Following a nationwide slowdown in the Canadian Real Estate sector, home sale activity declined 11.3% year over year in April, it appears Canadian banks could soon feel the pinch.
One of Canada’s more aggressive mortgage lenders, CIBC, announced it expects new mortgage originations to fall roughly 50% in the back half of this year.
CIBC’s Canadian retail banking head Christina Kramer said new policies such as the mortgage stress test are having an impact on sales of mortgages.
“We expect there to be an origination decline in the 50 per cent range relative to the same period last year, A year ago, two-thirds of our revenue would be related to our mortgage business and today that’s about a quarter.”
While CIBC still expects their overall mortgage portfolio to grow in the low single digits during the second half, compared with 7 per cent in the latest quarter and 9 per cent in the previous quarter this slowdown in mortgage growth has much wider implications on CIBC and the Real Estate market moving forward.
CIBC has been chips all in on Canadian Real Estate. As of Q3 2017 their uninsured lending growth reached 12% growth year over year, That’s nearly triple the industry average. Canadian mortgages as a percentage of their total loan book makes up about 60% per recent data.
More recently, Q1 data shows CIBC’s residential mortgage portfolio rose to $203 billion in Q1, up from $201 billion in Q4 and $186 billion in Q1 2017, or 9% year-over-year. Of the $203-billion mortgage portfolio, $28 billion is from the Greater Vancouver Area(up from $25 billion a year earlier), and $63 billion is from the Greater Toronto Area (up from $52 billion in Q1 2017). Both markets are experiencing more pronounced declines in sales activity. Greater Vancouver had sales drop 27% year over year in April, with Greater Toronto sinking further by 32% year over year.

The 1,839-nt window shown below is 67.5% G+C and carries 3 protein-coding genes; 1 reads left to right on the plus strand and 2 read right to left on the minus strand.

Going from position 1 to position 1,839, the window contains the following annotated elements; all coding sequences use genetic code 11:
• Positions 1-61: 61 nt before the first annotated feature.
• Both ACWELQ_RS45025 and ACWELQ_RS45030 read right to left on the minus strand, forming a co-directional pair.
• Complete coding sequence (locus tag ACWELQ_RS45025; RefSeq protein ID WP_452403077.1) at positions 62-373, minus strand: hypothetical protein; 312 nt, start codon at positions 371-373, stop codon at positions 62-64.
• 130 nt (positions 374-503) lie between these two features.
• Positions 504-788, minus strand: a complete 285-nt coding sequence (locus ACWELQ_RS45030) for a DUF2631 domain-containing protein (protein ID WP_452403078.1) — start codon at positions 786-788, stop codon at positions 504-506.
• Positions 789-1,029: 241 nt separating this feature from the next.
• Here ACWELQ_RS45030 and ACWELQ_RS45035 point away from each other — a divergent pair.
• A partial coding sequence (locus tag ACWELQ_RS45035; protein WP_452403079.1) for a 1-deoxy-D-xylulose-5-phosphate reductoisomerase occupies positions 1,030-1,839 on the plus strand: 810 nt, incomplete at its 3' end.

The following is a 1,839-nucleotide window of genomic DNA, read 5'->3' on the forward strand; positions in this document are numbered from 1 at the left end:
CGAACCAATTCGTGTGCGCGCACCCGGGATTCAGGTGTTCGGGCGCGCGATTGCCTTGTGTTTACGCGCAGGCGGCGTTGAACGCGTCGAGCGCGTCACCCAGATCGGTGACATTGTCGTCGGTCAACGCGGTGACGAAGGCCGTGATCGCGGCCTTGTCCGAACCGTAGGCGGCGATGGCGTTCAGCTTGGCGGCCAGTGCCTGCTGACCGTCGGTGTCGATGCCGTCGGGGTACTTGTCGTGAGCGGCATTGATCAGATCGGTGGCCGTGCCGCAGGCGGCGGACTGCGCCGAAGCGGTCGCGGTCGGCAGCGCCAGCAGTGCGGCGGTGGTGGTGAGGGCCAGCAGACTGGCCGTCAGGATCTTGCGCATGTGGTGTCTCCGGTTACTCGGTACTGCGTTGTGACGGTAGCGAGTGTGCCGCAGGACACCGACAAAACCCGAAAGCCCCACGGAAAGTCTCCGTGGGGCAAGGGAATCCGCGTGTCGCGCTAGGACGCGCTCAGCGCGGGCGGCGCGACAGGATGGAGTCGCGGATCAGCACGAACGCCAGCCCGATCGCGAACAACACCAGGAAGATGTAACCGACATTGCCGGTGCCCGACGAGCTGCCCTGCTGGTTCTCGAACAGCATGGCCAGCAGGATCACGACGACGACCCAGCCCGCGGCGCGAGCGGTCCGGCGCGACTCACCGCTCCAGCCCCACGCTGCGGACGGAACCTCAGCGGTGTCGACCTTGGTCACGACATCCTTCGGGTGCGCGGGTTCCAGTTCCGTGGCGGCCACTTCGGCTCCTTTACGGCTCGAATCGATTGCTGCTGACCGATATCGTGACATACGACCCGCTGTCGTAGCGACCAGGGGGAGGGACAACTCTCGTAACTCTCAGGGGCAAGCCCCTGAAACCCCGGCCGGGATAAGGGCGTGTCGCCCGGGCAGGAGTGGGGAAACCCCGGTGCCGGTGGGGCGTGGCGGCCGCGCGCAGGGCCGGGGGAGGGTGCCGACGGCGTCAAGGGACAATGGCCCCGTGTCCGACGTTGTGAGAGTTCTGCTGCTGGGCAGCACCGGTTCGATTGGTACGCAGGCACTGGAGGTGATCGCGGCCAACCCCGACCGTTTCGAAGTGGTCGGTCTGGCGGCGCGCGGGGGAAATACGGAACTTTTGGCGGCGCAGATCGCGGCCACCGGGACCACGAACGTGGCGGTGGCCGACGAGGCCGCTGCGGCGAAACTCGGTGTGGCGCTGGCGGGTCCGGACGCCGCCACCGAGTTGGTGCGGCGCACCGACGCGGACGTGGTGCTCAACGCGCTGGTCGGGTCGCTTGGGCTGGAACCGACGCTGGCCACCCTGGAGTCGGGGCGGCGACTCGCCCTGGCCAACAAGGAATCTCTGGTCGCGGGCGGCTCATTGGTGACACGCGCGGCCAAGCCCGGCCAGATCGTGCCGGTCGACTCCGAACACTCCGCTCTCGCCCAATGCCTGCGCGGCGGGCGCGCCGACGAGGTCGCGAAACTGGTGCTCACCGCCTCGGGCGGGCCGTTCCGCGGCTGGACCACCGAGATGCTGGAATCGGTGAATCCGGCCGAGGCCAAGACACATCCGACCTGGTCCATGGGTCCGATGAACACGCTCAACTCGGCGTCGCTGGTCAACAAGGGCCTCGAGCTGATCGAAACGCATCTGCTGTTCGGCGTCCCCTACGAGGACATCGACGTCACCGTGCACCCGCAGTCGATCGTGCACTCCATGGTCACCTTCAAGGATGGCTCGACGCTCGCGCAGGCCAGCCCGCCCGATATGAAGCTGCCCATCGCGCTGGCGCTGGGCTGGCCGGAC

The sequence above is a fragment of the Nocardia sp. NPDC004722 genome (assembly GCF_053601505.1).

If CIBC is reporting a huge drop, surely other banks will be too. In the bigger picture, this highlights how important the Real Estate market has been for the big banks and the reliance of residential mortgage loans to drive growth.
With the Bank of Canada reporting mortgage credit growth having decelerated to it’s lowest clip in nearly 20 years and mortgage originations expected to drop rather dramatically, this will have wider implications moving forward.
Keep in mind banks create credit at the click of a button, thus creating money and purchasing power at the same time. Fewer mortgage loans created is akin to cutting purchasing power and money creation, both of which play a critical role in stimulating nominal demand growth. In simpler terms, when banks scale back mortgage credit it has a direct impact on housing and economic growth.